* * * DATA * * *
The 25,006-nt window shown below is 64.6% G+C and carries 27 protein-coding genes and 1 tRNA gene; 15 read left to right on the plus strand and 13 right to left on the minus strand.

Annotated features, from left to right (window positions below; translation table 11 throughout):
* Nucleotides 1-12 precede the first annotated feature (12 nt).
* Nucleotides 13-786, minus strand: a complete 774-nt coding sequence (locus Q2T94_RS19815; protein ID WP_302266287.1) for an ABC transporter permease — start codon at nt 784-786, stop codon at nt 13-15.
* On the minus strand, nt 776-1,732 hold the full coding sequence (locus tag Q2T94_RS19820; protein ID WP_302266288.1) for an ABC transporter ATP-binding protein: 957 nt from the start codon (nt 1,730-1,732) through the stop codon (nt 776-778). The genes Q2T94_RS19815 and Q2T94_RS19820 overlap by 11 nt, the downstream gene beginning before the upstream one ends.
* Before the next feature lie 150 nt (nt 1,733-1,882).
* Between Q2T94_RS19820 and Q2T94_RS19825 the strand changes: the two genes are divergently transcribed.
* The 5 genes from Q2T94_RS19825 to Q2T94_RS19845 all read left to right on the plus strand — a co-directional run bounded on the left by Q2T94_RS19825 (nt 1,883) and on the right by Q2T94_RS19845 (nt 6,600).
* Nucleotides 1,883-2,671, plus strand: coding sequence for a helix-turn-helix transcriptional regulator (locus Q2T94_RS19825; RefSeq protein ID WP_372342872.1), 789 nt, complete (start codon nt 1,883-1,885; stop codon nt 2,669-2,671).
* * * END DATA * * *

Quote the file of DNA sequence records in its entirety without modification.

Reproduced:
The 25,006-nt window shown below is 64.6% G+C and carries 27 protein-coding genes and 1 tRNA gene; 15 read left to right on the plus strand and 13 right to left on the minus strand.

Annotated features, from left to right (window positions below; translation table 11 throughout):
* Nucleotides 1-12 precede the first annotated feature (12 nt).
* Nucleotides 13-786, minus strand: a complete 774-nt coding sequence (locus Q2T94_RS19815; protein ID WP_302266287.1) for an ABC transporter permease — start codon at nt 784-786, stop codon at nt 13-15.
* On the minus strand, nt 776-1,732 hold the full coding sequence (locus tag Q2T94_RS19820; protein ID WP_302266288.1) for an ABC transporter ATP-binding protein: 957 nt from the start codon (nt 1,730-1,732) through the stop codon (nt 776-778). The genes Q2T94_RS19815 and Q2T94_RS19820 overlap by 11 nt, the downstream gene beginning before the upstream one ends.
* Before the next feature lie 150 nt (nt 1,733-1,882).
* Between Q2T94_RS19820 and Q2T94_RS19825 the strand changes: the two genes are divergently transcribed.
* The 5 genes from Q2T94_RS19825 to Q2T94_RS19845 all read left to right on the plus strand — a co-directional run bounded on the left by Q2T94_RS19825 (nt 1,883) and on the right by Q2T94_RS19845 (nt 6,600).
* Nucleotides 1,883-2,671, plus strand: coding sequence for a helix-turn-helix transcriptional regulator (locus Q2T94_RS19825; RefSeq protein ID WP_372342872.1), 789 nt, complete (start codon nt 1,883-1,885; stop codon nt 2,669-2,671).